[5] The Besnard Lakes, ‘Albatross’

The Besnard Lakes

An unexpected shot of gothic altruism from the Montreal band with – is it? It can’t be – Mott The Hoople’s Ian Hunter on co-lead, ‘Albatross’ is a gorgeous wall of sound, steadily battling with the fuzz and squall to make something beautiful. It builds and breaks until synthesised horns signal a sort of triumph at odds with what appears to be a tragedy. “There goes my man” sounds like affection, but it could be regret, loss, or all of it at once.

For Junior it’s just an interruption – “I want Lady Gaga!” – but she soon settles to say what she hears. “A girl singing, a beat, it feels like fun,” but first impressions can fool.

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[5] Mott The Hoople, ‘All The Young Dudes’

Mott The Hoople

Anyone would think David Bowie was some sort of big noise in 1972, poking his otherworldly beak into all areas of the pop scene, spreading his message of galactic destruction. And of course he was. He was freaking the kids out with his proto-Kiki Dee hairstyle and doomy fantasies of Earth’s imminent demise, from ‘Five Years’ to ‘All The Young Dudes’. Yes, ‘All The Young Dudes’ – it might feel like the coolest record on the block, a rallying call for hip youth, but it’s really more baloney about dudes bearing bad planetary tidings. Downer.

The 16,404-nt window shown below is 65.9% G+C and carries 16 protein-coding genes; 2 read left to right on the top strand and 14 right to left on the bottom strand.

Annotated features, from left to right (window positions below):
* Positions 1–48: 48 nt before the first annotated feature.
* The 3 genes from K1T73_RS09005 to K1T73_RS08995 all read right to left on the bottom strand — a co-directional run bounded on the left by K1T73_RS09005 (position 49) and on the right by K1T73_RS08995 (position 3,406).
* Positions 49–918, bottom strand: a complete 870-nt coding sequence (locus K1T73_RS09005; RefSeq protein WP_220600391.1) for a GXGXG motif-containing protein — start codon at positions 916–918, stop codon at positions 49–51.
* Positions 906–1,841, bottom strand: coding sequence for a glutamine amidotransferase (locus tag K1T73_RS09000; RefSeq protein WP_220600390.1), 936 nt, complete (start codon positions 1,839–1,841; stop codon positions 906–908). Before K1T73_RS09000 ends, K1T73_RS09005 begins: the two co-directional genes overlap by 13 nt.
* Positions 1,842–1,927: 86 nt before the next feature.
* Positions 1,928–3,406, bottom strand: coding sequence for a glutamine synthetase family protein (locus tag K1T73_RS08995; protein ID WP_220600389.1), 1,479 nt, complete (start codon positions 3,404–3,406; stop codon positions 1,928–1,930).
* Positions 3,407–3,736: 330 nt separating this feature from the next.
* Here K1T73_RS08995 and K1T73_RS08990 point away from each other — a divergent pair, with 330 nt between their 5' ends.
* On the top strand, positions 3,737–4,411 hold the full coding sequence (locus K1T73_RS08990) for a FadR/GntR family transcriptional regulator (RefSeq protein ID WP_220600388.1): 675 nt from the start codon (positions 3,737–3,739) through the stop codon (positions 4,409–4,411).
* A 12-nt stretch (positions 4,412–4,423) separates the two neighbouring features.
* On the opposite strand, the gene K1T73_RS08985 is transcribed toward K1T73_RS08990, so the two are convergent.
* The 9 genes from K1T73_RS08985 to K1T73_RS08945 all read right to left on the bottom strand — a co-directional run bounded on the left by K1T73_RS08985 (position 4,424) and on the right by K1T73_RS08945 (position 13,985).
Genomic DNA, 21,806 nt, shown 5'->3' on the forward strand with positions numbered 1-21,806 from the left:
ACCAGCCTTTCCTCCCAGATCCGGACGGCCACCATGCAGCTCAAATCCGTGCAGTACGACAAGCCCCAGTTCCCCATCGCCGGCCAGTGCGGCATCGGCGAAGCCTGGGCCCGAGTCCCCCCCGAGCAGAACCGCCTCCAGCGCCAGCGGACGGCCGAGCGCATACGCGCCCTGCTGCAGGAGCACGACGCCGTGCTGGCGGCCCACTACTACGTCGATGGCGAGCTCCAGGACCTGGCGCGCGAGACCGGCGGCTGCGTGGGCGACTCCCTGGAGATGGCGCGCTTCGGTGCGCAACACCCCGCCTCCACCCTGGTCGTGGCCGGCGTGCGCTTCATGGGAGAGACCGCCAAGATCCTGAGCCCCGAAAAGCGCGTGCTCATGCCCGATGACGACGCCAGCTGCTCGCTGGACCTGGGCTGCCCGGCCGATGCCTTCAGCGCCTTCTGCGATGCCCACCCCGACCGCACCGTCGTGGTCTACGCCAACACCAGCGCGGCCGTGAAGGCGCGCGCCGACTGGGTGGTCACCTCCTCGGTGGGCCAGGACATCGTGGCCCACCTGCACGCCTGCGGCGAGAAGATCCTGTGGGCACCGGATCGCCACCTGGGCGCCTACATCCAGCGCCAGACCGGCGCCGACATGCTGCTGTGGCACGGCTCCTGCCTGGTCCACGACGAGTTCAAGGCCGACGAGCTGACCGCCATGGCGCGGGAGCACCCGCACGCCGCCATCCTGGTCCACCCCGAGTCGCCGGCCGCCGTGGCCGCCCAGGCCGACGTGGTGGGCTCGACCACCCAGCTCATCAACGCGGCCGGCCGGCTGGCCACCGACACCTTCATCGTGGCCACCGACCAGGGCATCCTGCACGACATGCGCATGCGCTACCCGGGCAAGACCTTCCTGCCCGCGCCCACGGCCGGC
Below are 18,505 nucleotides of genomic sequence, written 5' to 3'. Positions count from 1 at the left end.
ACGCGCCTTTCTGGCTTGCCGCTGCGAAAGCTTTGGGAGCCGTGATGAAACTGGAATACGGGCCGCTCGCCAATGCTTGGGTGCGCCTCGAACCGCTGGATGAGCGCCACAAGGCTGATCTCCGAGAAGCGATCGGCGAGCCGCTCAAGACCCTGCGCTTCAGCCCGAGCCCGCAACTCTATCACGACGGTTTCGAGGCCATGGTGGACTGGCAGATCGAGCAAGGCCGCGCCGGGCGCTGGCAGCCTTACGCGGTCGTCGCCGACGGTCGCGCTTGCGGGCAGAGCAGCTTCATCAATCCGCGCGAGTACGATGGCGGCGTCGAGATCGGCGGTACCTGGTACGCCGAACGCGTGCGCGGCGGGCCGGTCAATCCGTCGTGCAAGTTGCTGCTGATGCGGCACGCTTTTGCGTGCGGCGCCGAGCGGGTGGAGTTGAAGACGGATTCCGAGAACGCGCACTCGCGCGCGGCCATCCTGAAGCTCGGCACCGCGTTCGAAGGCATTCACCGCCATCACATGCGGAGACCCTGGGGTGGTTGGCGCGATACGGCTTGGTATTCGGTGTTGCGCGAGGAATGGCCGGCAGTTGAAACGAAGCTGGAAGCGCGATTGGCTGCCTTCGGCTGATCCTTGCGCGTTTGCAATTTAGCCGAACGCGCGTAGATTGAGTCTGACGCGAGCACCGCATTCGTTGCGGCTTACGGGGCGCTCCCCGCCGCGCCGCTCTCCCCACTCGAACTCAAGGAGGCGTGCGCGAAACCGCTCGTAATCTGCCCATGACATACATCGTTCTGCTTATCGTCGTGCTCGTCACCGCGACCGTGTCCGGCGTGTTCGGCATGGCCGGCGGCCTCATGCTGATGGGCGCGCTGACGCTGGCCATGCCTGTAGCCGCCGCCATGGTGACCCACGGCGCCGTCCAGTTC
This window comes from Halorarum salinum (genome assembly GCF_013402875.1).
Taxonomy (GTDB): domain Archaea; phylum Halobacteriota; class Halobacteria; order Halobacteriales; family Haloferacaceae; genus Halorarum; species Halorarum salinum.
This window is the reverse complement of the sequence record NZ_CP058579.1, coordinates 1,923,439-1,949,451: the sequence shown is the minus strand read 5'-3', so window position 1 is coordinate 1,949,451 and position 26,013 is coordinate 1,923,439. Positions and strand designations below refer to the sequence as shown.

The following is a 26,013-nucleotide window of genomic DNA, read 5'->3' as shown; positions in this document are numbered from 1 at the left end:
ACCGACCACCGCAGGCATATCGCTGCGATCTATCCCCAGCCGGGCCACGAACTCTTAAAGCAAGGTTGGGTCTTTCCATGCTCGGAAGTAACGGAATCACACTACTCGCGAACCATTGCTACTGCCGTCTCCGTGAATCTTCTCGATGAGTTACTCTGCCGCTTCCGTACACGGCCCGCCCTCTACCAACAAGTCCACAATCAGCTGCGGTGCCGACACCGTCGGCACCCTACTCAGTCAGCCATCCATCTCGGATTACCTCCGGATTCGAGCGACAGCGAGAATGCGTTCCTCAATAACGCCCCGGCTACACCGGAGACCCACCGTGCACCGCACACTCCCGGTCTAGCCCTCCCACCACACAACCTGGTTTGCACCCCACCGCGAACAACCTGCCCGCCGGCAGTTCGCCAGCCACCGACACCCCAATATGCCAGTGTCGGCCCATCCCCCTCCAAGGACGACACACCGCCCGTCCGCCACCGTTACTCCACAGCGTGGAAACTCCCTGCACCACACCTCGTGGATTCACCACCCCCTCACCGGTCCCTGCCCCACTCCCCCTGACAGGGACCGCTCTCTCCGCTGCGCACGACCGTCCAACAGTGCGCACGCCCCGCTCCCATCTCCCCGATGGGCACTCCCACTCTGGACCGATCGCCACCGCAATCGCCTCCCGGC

We shouldn’t ignore Mott The Hoople, although let’s face it, they lucked out here with a giveaway that Bowie himself could have taken to No.1. Not No.3. Ian Hunter knows he’s on a winner with a sterling Dame impression and generally the Hoople carry off the swagger with skill, but you’d have to be some dog to muck it up.

Junior thinks she’s heard it before. Maybe she has or maybe, being one of those young dudes, she’s carried the message over from ‘Starman’. Or something. I fail to pursue the matter, because she’s soon breathlessly telling me all about Jurassic Park and Laura Dern putting her hand in some dinosaur poo.